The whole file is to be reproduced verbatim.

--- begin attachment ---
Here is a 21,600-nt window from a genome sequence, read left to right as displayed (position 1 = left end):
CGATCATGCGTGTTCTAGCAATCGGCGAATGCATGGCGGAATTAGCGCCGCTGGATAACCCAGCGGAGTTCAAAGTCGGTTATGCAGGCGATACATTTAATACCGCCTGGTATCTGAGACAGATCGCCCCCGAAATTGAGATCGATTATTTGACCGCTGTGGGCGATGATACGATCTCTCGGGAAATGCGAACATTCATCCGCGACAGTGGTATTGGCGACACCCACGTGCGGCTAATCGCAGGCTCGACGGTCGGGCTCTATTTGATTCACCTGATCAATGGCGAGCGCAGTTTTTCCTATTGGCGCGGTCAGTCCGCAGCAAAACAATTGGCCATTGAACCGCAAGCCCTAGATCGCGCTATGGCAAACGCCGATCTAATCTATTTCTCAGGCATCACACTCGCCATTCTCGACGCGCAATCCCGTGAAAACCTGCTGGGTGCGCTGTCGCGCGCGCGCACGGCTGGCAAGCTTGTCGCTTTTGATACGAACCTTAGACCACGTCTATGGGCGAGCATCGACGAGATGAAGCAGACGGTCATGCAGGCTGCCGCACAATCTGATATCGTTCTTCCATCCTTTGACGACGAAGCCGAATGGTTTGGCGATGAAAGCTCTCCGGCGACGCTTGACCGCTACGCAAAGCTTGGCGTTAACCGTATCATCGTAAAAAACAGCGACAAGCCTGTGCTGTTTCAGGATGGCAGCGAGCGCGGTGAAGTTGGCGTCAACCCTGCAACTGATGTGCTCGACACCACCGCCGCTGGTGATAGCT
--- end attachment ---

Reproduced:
Here is a 21,600-nt window from a genome sequence, read left to right as displayed (position 1 = left end):
CGATCATGCGTGTTCTAGCAATCGGCGAATGCATGGCGGAATTAGCGCCGCTGGATAACCCAGCGGAGTTCAAAGTCGGTTATGCAGGCGATACATTTAATACCGCCTGGTATCTGAGACAGATCGCCCCCGAAATTGAGATCGATTATTTGACCGCTGTGGGCGATGATACGATCTCTCGGGAAATGCGAACATTCATCCGCGACAGTGGTATTGGCGACACCCACGTGCGGCTAATCGCAGGCTCGACGGTCGGGCTCTATTTGATTCACCTGATCAATGGCGAGCGCAGTTTTTCCTATTGGCGCGGTCAGTCCGCAGCAAAACAATTGGCCATTGAACCGCAAGCCCTAGATCGCGCTATGGCAAACGCCGATCTAATCTATTTCTCAGGCATCACACTCGCCATTCTCGACGCGCAATCCCGTGAAAACCTGCTGGGTGCGCTGTCGCGCGCGCGCACGGCTGGCAAGCTTGTCGCTTTTGATACGAACCTTAGACCACGTCTATGGGCGAGCATCGACGAGATGAAGCAGACGGTCATGCAGGCTGCCGCACAATCTGATATCGTTCTTCCATCCTTTGACGACGAAGCCGAATGGTTTGGCGATGAAAGCTCTCCGGCGACGCTTGACCGCTACGCAAAGCTTGGCGTTAACCGTATCATCGTAAAAAACAGCGACAAGCCTGTGCTGTTTCAGGATGGCAGCGAGCGCGGTGAAGTTGGCGTCAACCCTGCAACTGATGTGCTCGACACCACCGCCGCTGGTGATAGCT